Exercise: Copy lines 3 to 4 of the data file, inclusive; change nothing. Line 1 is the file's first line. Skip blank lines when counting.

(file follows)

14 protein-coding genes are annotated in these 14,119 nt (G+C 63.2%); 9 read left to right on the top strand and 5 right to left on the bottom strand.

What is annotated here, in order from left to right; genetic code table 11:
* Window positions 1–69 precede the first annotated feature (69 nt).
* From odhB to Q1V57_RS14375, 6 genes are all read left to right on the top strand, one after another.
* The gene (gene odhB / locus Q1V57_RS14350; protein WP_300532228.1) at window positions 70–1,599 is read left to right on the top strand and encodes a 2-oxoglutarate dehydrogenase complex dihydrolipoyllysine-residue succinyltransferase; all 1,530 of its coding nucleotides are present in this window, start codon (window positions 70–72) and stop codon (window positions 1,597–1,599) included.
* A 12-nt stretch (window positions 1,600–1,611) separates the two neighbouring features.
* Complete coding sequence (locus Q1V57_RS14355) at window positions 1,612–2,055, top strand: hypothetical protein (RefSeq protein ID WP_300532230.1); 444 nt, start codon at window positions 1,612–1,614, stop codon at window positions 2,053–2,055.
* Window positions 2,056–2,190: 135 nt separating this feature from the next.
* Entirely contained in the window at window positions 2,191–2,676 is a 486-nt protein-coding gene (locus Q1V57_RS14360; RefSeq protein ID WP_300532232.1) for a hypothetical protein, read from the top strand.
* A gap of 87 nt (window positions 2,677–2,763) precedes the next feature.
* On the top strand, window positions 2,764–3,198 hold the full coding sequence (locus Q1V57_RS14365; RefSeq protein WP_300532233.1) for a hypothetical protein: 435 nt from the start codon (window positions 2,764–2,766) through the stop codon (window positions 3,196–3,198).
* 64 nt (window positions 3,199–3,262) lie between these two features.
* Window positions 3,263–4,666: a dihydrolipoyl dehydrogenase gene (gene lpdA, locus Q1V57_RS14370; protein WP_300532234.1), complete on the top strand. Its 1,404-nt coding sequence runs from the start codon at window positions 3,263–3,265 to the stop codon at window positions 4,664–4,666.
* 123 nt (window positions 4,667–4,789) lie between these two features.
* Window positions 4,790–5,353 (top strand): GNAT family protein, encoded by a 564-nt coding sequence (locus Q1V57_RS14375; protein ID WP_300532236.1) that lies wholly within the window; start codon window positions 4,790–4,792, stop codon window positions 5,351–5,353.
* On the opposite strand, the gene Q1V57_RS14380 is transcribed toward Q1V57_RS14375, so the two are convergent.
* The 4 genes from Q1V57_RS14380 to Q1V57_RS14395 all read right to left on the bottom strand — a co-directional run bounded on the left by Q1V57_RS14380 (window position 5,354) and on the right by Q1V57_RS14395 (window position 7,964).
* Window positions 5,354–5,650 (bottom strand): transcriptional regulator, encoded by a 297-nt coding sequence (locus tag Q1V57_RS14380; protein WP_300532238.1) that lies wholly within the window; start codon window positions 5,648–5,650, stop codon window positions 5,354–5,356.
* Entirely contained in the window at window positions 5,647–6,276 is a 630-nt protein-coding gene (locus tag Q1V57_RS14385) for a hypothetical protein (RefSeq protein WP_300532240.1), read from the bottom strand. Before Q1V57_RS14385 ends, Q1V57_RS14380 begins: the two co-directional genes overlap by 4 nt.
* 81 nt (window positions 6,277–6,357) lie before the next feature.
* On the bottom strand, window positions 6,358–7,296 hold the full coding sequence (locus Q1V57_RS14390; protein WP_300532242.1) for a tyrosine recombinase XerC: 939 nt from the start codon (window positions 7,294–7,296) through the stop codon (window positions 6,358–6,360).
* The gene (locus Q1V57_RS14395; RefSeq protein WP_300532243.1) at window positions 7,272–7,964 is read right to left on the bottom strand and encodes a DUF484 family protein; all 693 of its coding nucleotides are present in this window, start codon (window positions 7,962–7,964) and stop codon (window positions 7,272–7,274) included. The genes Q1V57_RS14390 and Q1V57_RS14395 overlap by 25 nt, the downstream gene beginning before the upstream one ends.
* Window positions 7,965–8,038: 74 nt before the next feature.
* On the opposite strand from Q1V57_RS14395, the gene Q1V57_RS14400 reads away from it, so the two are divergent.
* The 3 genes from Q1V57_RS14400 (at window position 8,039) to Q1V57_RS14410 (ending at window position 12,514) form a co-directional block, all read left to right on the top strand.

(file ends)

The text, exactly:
* Window positions 1–69 precede the first annotated feature (69 nt).
* From odhB to Q1V57_RS14375, 6 genes are all read left to right on the top strand, one after another.